The goal of health insurance case management is to make sure the patient is getting medically necessary care, quality care, and that the care is being delivered as efficiently and economically as possible. The case manager also anticipates the patient’s future health care needs and tries to put in place mechanisms to meet those needs as efficiently as possible.

In some health insurance companies, the job may be focused on a specific chronic disease. For example, if working with people with HIV, the case manager would ensure that monthly medications are received properly, the optimal adherence is achieved, that routine blood tests are scheduled, and any side effects or complications are noted so that providers can be coordinated.

Within this context, any shortcoming in case management can have direct and potentially dire consequences for the patient.

Becoming a Case Manager

Case management is usually done by nurses, but not always. Depending on the setting, another type of professional may provide case management services. For example, the person providing case management services in a substance abuse rehab facility might have a background in substance abuse counseling. It’s not uncommon for case management to be done by medical social workers.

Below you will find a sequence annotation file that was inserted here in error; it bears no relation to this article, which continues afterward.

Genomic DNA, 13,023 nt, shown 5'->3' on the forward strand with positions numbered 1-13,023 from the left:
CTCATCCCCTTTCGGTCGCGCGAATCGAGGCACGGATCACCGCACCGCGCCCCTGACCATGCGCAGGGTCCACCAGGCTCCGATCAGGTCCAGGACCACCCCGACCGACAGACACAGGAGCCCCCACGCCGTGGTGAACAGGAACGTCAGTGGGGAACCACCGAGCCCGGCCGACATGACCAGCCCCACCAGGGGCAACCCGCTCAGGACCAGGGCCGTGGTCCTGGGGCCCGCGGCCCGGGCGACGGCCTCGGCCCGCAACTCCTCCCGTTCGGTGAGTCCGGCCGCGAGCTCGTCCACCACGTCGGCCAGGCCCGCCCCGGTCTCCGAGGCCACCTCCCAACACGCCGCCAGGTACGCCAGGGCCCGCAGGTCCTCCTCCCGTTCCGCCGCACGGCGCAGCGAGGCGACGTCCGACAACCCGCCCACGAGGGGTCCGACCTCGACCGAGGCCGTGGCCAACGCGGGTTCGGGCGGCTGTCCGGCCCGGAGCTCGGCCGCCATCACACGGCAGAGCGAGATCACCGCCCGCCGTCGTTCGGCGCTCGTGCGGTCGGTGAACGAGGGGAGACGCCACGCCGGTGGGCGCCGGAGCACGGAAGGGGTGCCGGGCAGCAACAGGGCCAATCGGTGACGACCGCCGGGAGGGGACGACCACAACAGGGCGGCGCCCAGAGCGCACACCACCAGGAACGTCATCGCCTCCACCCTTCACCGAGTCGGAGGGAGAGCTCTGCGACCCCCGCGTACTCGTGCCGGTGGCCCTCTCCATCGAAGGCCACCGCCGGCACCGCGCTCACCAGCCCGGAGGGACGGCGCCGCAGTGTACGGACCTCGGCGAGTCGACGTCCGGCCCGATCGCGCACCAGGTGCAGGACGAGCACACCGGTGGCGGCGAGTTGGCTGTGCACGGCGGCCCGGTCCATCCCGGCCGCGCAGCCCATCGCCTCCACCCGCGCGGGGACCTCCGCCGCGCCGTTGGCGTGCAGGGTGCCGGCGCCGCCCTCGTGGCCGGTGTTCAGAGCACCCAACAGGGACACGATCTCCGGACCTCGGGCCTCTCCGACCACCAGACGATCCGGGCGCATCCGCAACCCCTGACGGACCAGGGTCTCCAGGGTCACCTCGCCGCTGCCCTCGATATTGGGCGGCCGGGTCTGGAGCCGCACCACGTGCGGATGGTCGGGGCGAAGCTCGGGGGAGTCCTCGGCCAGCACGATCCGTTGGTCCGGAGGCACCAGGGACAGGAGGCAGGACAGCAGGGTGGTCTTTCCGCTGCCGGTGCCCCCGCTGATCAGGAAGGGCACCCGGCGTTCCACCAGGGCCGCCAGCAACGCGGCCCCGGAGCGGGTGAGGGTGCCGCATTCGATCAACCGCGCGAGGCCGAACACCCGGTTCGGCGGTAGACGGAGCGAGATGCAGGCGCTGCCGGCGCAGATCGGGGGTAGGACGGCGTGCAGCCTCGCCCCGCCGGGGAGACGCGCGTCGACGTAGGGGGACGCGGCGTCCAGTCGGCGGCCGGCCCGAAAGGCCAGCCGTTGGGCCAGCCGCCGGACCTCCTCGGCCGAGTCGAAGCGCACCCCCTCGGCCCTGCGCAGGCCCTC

Hospital case managers must hold a license or certificate in a health or human services discipline (such as nursing or social work) and have field experience of 12 to 24 months before official certification can be obtained.

According to the Bureau of Labor Statistics, medical and health services managers in the United States earned a median annual salary of $99,730 in 2018.

Was this page helpful?

Article Sources

Verywell Health uses only high-quality sources, including peer-reviewed studies, to support the facts within our articles. Read our editorial policy to learn more about how we fact-check and keep our content accurate, reliable, and trustworthy.